According to the fi rst GST, the total amount of adaptation fi nances needed by the developing countries is $215-387 billion per year by 2030. In addition, the total clean energy fi nance by 2030 is estimated as $4.3 billion a year and by 2050 estimating at $5 billion a year.

Contrary to the fears circulating around the potential costs of net zero, the research provided emphasizes on the economic growth potential of the energy transition projects. Nonetheless, vast funding gaps remain, with high upfront capital needs, low short-term yields, and uncertain longerterm market conditions, all concepts that raise the investors’ risks.

During the fi rst day of COP28, the United Arab Emirates as well as BlackRock and Brookfi eld participated in the launch of a $30 billion fund to invest in climate-related projects. This newly launched catalytic climate vehicle is called ALTÉRRA. This private fi nancial vehicle aims to mobilize $250 billion, globally, by 2030.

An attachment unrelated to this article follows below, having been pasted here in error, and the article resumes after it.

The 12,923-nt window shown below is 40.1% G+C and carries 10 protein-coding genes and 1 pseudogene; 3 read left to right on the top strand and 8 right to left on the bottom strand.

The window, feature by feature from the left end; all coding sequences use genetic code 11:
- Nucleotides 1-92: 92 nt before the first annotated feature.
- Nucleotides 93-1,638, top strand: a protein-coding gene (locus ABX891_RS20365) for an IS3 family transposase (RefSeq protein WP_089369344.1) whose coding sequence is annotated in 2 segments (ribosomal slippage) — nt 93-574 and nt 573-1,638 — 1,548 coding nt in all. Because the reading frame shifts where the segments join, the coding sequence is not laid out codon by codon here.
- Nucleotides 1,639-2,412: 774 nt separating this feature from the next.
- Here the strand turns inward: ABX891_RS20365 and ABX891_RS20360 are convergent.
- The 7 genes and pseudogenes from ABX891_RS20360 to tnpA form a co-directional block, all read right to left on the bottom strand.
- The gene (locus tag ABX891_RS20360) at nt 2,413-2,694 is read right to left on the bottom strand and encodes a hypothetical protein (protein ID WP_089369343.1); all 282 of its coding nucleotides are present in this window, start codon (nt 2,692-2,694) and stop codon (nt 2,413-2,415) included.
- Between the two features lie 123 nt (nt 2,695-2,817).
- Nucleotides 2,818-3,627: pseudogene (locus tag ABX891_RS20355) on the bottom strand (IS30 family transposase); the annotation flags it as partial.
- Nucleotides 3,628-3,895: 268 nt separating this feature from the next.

In addition, during COP28, another $500 million was raised from different commitments on Special Drawing Right, water scarcity and health for African youth. $1.2 billion in investments were raised (mainly by) the US and China in order to contribute to the reduction of methane gas by 10 million tons, within the span of 5 to 7 years.

Other Pledges:

•12 NGO’s, $450 million for 3-years of methane reduction projects, in which proposals need submission

•UAE government assistance of $200 million dedicated to South Sahara Africa and South Asia Loss and Damage as a result of climate disasters

•For Brazil, 205 million was provided for reforestation of 60,000 square kilometers of Amazon

•The UAE and some NGOs provided $777 million for tropical health issues